Charlotte Moore

My Dear Governess, edited by Irene Goldman Price

My Dear Governess, edited by Irene Goldman Price
NYH154243 Portrait of Edith Wharton (1862-1937), 1890 (w/c on ivory) by Paillet, Fernand (fl.1890-1900); 6.4x5.1 cm; © Collection of the New-York Historical Society, USA; PERMISSION REQUIRED FOR NON EDITORIAL USAGE; French, out of copyright PLEASE N
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My Dear Governess

Irene Goldman Price

Yale, pp. 296, £

‘I have finished Julius Caesar since I last wrote & I cannot say that it left a very glowing impression on me. It was too much like my own earliest attempts at tragedy to move me in the least.’ So wrote the 16-year-old Edith Wharton in 1878 to Anna Bahlmann, her governess and literary confidante. Wharton’s letters to Bahlmann only came to light in 2009. Edited and carefully annotated by Irene Goldman-Price, they chart Wharton’s progress from precocious adolescent, to brilliant New York socialite, to sophisticated queen of European literary society, to tireless charity worker, divorced, estranged from her family, struggling to ease the plight of refugees in a Paris torn apart by the first world war.

Anna Bahlmann, a dumpy, penniless German spinster, was the perfect governess for the young prodigy. The early letters show how skilfully Bahlmann fed her pupil’s literary appetite, introducing her to Norse, Greek, Roman, Arthurian and Germanic mythologies, discussing poets from Tasso to Browning to Longfellow, teaching her German and Italian and introducing her to contemporary debates about music, art and architecture as well as literature.

She was a sympathetic critic of Wharton’s own early efforts. Edith’s first novel, The Touchstone, was not published until 1900, but from her teens she submitted poems to literary magazines, usually offering them to her governess for approval before she did so. Bahlmann provided emotional support as well as intellectual nourishment; the early letters are intimate and affectionate.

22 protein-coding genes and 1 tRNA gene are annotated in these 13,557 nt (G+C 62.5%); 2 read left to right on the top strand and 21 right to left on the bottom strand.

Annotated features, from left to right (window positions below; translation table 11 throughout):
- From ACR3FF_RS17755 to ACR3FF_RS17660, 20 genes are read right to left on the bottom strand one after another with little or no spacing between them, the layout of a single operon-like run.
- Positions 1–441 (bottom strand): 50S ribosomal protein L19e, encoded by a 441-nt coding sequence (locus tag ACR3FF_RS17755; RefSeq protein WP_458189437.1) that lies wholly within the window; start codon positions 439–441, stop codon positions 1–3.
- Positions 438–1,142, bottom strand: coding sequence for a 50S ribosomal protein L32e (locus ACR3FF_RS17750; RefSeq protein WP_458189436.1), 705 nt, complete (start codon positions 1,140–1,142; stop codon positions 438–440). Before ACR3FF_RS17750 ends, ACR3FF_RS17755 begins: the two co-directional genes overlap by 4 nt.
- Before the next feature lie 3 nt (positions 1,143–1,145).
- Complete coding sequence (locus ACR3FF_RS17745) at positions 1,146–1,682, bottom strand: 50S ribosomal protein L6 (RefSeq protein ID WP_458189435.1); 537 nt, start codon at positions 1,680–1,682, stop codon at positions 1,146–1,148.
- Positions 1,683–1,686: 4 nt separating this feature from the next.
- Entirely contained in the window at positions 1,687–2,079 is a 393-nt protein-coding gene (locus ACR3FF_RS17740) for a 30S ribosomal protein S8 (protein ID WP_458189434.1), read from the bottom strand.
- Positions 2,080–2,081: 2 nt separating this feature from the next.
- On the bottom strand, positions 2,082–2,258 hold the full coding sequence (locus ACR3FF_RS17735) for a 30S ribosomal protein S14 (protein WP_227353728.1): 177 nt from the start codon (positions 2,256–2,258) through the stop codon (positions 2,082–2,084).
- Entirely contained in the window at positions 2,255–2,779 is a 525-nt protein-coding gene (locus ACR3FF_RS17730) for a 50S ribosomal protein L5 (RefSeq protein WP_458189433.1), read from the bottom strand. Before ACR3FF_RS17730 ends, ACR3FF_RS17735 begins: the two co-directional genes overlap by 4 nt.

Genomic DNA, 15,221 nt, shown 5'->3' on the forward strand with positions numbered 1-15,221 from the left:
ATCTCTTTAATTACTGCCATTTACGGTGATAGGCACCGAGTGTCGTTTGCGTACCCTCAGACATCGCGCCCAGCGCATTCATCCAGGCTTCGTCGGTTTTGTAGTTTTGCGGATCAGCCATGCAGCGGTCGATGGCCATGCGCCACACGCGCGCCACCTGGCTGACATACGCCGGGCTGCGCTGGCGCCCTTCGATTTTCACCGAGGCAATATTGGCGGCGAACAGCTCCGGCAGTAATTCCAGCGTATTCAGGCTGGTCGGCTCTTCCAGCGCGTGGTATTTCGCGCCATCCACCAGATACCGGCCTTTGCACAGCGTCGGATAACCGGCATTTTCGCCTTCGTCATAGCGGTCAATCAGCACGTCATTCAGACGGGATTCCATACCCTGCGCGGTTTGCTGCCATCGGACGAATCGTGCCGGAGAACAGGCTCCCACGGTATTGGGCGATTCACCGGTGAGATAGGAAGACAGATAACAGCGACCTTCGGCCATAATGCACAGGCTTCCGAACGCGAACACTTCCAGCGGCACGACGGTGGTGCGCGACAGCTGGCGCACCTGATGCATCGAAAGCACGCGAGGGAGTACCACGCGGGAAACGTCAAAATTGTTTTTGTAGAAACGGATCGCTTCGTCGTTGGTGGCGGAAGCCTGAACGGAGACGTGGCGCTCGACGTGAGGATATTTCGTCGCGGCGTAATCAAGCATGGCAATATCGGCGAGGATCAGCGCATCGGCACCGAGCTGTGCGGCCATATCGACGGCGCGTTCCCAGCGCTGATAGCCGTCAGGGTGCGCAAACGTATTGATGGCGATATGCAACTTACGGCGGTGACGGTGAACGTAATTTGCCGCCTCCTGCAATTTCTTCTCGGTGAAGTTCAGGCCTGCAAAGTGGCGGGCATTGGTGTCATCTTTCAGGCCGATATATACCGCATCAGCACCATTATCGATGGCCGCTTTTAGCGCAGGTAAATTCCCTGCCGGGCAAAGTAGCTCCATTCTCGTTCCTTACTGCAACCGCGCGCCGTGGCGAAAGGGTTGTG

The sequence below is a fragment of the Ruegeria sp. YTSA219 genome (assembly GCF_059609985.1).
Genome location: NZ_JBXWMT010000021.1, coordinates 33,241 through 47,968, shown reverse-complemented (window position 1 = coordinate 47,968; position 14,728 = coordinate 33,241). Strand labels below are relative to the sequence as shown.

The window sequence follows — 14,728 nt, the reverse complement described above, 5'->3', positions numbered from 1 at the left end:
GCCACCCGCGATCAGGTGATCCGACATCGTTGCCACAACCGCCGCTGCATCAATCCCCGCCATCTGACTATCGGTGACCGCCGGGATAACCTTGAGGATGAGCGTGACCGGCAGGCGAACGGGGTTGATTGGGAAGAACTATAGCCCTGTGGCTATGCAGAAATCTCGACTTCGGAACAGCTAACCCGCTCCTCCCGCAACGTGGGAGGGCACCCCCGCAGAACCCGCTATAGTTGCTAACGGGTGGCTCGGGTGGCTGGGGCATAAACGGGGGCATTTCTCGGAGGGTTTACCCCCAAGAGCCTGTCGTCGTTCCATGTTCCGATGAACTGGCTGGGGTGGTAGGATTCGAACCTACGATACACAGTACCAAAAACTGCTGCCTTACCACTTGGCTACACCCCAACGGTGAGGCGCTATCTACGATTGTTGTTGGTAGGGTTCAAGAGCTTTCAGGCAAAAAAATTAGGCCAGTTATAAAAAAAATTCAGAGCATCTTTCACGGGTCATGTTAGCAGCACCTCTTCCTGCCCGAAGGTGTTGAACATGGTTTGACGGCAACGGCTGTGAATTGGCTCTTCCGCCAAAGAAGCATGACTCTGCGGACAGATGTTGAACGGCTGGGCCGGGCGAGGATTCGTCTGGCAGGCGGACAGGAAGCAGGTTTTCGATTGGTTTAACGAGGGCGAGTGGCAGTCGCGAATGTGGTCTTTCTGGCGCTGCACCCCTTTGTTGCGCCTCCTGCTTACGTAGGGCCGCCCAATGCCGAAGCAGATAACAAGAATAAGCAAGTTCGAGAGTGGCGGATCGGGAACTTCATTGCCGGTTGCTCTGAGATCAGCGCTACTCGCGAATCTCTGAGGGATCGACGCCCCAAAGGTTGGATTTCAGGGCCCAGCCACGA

In her autobiographical writings, however, Wharton’s ‘Dearest Tonni’ — the pet name derived from tante, both German and French for aunt — is all but written out of the script. Wharton chooses to portray herself as self-taught: ‘How I learned, no one ever knew.’ Irene Goldman-Price suggests that Wharton wished to ‘present herself as a literary orphan, a solitary child with a head full of stories and no one from whom to learn or with whom to share her thoughts.’ The novelist, it seems, was more interested in turning herself into a semi-fictional character than in giving credit where credit was due.

The close connection of the two women developed beyond the schoolroom years; Bahlmann became Wharton’s secretary and travelling companion. The bond lasted until Anna’s death in 1916; Edith proclaimed herself ‘heartbroken’ and commissioned her niece to design a handsome stone memorial.  The letters reveal many instances of Wharton’s generous and considerate behaviour.  

They also show that Bahlmann took on an unexpected role as unofficial ‘minder’ of Wharton’s husband. Teddy Wharton was his wife’s social equal, but he could not measure up intellectually. He was a manic depressive whose erratic behaviour eventually led to their divorce. As his state deteriorated, Wharton often relied on Anna Bahlmann to soothe and support him.

One cannot be sure that the surviving sequence of letters is complete, but on the evidence we have it seems that Wharton did not unburden herself to Bahlmann about her unsatisfactory, probably unconsummated marriage. Instead, she kept up a tiresome prattle about the numerous little dogs with which the Whartons tried to assuage their childlessness and their incompatibility.

Despite the many terms of endearment and gratitude, and despite Bahlmann’s remarkable intellectual gifts, Wharton and her governess were never equals. Wharton’s maiden name was Jones; the phrase ‘keeping up with the Joneses’ is said to refer to her father’s family, and despite the largeness of her mind and the breadth of her experiences, Edith Wharton never lost her caste.

My Dear Governess will be of great interest to Wharton scholars; it corrects many small previously held assumptions, showing, for instance, that in the early years Wharton’s relations with her mother were much more cordial than she later implied. The book also illuminates the subtleties of social difference in the lives of two highly intelligent women, one born with a silver spoon in her mouth, the other counting herself lucky with borrowed tin.

The correspondence is one-sided. Bahlmann’s letters to Wharton have not been found, so she must remain a shadowy figure, but Goldman-Price has made an excellent job of establishing her importance in the intellectual growth of one of the greatest American writers.